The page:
As Ryder or Lydon have found to their cost, it’s sometimes tempting for a brave and intelligent satirist to play the court-jester. But Williamson’s spleen will always keep those tendencies in check.
How have things changed since you gave up your job as a benefits adviser last year?
It was a bit of a shock to the system, to be honest. I miss the routine of getting up. And I felt guilty. Why am I jetting off to Switzerland? Why aren’t I in that shit £15 white shirt, sitting behind a desk, eating donuts from Asda? I’m slowly trying to look at it constructively, without any self pity.
Your earlier work often told stories. Here the lyrics seem more fragmented.
Yeah, there’s a lot more randomness. A few tunes tell a story. With other tracks, you’ll get a couple of lines that sum it up, and the rest is snapshots. A lot of words relate to things that are going on in my head that I really don’t want to explore. There’s some comedy, but more “what the fuck is he on about?”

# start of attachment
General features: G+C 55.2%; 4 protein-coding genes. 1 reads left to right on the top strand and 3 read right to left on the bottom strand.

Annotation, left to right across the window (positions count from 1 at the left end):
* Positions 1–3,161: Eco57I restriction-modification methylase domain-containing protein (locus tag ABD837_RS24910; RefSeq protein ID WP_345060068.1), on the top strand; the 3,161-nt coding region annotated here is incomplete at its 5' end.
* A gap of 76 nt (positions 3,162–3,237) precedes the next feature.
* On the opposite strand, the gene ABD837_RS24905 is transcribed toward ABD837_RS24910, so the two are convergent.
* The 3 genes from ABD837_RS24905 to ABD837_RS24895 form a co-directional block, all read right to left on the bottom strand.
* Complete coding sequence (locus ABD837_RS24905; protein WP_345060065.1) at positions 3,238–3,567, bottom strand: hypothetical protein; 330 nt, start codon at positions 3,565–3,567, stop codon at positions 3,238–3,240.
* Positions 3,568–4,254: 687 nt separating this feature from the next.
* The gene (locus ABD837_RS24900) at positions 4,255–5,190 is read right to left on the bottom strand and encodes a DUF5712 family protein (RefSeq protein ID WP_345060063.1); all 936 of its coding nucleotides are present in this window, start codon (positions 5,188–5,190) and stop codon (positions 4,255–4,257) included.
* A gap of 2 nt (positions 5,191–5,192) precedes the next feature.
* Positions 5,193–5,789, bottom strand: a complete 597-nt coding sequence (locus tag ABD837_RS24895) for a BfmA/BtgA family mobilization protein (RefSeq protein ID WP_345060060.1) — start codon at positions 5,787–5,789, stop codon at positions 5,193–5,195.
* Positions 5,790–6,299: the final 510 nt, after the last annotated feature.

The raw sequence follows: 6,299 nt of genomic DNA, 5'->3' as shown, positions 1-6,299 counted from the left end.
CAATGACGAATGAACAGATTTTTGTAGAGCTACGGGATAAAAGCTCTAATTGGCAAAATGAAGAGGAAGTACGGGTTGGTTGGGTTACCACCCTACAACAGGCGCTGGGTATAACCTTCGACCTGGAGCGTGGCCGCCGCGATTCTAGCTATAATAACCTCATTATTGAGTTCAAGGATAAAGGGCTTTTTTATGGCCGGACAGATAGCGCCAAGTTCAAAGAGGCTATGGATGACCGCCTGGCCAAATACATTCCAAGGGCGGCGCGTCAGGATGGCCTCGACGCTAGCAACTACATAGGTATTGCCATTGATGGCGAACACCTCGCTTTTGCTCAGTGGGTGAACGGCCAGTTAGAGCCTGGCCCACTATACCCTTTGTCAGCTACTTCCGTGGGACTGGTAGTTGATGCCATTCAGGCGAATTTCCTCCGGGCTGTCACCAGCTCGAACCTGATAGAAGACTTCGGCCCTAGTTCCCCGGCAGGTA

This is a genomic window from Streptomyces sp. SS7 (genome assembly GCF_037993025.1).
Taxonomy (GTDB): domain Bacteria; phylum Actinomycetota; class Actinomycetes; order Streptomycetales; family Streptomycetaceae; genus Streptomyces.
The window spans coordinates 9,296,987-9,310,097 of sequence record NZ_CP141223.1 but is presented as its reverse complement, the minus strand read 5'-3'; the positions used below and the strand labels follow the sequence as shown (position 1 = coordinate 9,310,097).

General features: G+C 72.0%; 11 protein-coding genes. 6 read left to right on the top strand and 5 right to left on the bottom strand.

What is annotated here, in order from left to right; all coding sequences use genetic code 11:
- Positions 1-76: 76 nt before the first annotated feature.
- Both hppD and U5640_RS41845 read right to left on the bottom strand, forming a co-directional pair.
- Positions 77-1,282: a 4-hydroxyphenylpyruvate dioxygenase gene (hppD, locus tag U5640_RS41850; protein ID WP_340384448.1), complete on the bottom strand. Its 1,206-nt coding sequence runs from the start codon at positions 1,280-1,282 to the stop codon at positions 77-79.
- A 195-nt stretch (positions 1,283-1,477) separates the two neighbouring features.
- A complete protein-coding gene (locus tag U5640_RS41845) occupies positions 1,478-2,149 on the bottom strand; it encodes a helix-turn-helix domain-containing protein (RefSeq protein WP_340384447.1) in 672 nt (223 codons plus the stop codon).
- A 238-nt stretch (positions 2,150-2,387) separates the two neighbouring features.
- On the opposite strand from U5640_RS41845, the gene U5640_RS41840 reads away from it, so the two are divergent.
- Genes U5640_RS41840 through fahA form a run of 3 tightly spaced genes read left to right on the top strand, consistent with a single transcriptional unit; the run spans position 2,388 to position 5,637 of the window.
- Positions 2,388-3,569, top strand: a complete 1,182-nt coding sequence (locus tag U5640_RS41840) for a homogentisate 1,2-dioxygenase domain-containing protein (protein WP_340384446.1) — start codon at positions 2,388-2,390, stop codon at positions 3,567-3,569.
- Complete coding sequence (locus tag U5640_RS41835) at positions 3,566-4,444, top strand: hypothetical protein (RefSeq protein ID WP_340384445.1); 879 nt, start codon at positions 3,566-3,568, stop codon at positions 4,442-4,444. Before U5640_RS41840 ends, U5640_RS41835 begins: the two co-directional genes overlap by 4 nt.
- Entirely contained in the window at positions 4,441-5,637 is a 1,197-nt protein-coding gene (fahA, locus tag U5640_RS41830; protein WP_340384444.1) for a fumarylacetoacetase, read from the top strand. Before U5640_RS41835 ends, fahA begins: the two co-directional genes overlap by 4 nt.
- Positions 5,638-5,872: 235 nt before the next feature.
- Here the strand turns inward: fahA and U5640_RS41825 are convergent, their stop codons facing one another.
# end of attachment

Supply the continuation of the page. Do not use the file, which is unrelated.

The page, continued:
How did you vote in the General Election?
Green, which I regret. I’m one of these twats who voted Green and wanted a Labour government. I should have just voted Labour. I hated their manifesto – so fucking vague, it could have been a recipe for a Bakewell tart. But they’d have brought some compassion. I’ve seen the people bearing the brunt of Tory policy – disabled people, single mothers who’ve lost their benefits trying to survive on 17 hours work a week. I mean, fuck off.
What’s your beef with David Gandy on the track “Giddy On The Ciggies”?
He’s this fantastically handsome male model with this fucking great body who is purportedly a Tory supporter. Hence “ripped-up Tory cunt”. In a sense, he’s probably a really nice guy, like a lot of the people I have a go at. But, in a sense, fuck off. When he did that underwear campaign for Marks & Spencer it was like some fascist notion of male physique. It just drew you to his bollocks and his cock and his tits. You didn’t know whether you were supposed to buy some Y-fronts or have a wank.
INTERVIEW: JOHN LEWIS